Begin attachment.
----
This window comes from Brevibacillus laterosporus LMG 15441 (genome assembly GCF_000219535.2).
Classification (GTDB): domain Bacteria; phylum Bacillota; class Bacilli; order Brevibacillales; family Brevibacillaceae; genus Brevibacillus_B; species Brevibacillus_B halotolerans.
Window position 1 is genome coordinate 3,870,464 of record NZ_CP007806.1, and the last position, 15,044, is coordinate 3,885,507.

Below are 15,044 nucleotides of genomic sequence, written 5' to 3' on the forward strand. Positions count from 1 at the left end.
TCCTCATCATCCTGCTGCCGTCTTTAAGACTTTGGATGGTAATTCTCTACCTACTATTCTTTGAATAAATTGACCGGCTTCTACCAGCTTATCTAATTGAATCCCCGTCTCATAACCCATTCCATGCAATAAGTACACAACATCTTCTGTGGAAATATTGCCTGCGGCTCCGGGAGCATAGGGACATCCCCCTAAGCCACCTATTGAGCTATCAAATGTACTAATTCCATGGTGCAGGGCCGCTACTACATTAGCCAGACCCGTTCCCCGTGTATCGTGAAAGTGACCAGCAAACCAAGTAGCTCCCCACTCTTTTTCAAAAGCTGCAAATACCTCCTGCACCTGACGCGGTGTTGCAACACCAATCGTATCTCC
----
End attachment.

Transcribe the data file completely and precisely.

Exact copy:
This window comes from Brevibacillus laterosporus LMG 15441 (genome assembly GCF_000219535.2).
Classification (GTDB): domain Bacteria; phylum Bacillota; class Bacilli; order Brevibacillales; family Brevibacillaceae; genus Brevibacillus_B; species Brevibacillus_B halotolerans.
Window position 1 is genome coordinate 3,870,464 of record NZ_CP007806.1, and the last position, 15,044, is coordinate 3,885,507.

Below are 15,044 nucleotides of genomic sequence, written 5' to 3' on the forward strand. Positions count from 1 at the left end.
TCCTCATCATCCTGCTGCCGTCTTTAAGACTTTGGATGGTAATTCTCTACCTACTATTCTTTGAATAAATTGACCGGCTTCTACCAGCTTATCTAATTGAATCCCCGTCTCATAACCCATTCCATGCAATAAGTACACAACATCTTCTGTGGAAATATTGCCTGCGGCTCCGGGAGCATAGGGACATCCCCCTAAGCCACCTATTGAGCTATCAAATGTACTAATTCCATGGTGCAGGGCCGCTACTACATTAGCCAGACCCGTTCCCCGTGTATCGTGAAAGTGACCAGCAAACCAAGTAGCTCCCCACTCTTTTTCAAAAGCTGCAAATACCTCCTGCACCTGACGCGGTGTTGCAACACCAATCGTATCTCC